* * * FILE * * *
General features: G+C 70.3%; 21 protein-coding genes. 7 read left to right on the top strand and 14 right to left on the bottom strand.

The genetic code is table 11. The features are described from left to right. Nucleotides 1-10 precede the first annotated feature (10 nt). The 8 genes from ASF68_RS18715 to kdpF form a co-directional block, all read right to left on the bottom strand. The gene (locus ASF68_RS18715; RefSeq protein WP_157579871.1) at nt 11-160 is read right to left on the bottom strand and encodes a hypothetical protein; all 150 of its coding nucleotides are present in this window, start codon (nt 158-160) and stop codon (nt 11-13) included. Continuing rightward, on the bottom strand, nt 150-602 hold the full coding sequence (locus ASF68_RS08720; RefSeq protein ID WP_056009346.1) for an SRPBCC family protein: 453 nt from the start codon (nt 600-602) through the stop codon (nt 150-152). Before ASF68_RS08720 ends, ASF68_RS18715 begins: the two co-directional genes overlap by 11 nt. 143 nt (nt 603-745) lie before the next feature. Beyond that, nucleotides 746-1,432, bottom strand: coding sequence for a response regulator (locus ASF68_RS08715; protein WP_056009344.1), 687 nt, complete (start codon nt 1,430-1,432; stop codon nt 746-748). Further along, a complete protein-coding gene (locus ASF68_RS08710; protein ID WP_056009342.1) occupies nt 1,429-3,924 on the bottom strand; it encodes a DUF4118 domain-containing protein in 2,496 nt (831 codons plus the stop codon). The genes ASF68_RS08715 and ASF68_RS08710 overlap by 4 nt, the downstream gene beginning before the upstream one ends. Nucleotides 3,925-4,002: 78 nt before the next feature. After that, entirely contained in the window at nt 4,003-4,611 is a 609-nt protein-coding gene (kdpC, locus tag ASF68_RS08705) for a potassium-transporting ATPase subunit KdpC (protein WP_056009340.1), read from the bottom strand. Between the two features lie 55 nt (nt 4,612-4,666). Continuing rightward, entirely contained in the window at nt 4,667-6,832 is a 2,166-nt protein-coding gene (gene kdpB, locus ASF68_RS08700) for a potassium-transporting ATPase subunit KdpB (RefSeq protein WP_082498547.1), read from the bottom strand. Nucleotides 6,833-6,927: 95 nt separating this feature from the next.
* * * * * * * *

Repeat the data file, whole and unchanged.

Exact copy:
General features: G+C 70.3%; 21 protein-coding genes. 7 read left to right on the top strand and 14 right to left on the bottom strand.

The genetic code is table 11. The features are described from left to right. Nucleotides 1-10 precede the first annotated feature (10 nt). The 8 genes from ASF68_RS18715 to kdpF form a co-directional block, all read right to left on the bottom strand. The gene (locus ASF68_RS18715; RefSeq protein WP_157579871.1) at nt 11-160 is read right to left on the bottom strand and encodes a hypothetical protein; all 150 of its coding nucleotides are present in this window, start codon (nt 158-160) and stop codon (nt 11-13) included. Continuing rightward, on the bottom strand, nt 150-602 hold the full coding sequence (locus ASF68_RS08720; RefSeq protein ID WP_056009346.1) for an SRPBCC family protein: 453 nt from the start codon (nt 600-602) through the stop codon (nt 150-152). Before ASF68_RS08720 ends, ASF68_RS18715 begins: the two co-directional genes overlap by 11 nt. 143 nt (nt 603-745) lie before the next feature. Beyond that, nucleotides 746-1,432, bottom strand: coding sequence for a response regulator (locus ASF68_RS08715; protein WP_056009344.1), 687 nt, complete (start codon nt 1,430-1,432; stop codon nt 746-748). Further along, a complete protein-coding gene (locus ASF68_RS08710; protein ID WP_056009342.1) occupies nt 1,429-3,924 on the bottom strand; it encodes a DUF4118 domain-containing protein in 2,496 nt (831 codons plus the stop codon). The genes ASF68_RS08715 and ASF68_RS08710 overlap by 4 nt, the downstream gene beginning before the upstream one ends. Nucleotides 3,925-4,002: 78 nt before the next feature. After that, entirely contained in the window at nt 4,003-4,611 is a 609-nt protein-coding gene (kdpC, locus tag ASF68_RS08705) for a potassium-transporting ATPase subunit KdpC (protein WP_056009340.1), read from the bottom strand. Between the two features lie 55 nt (nt 4,612-4,666). Continuing rightward, entirely contained in the window at nt 4,667-6,832 is a 2,166-nt protein-coding gene (gene kdpB, locus ASF68_RS08700) for a potassium-transporting ATPase subunit KdpB (RefSeq protein WP_082498547.1), read from the bottom strand. Nucleotides 6,833-6,927: 95 nt separating this feature from the next.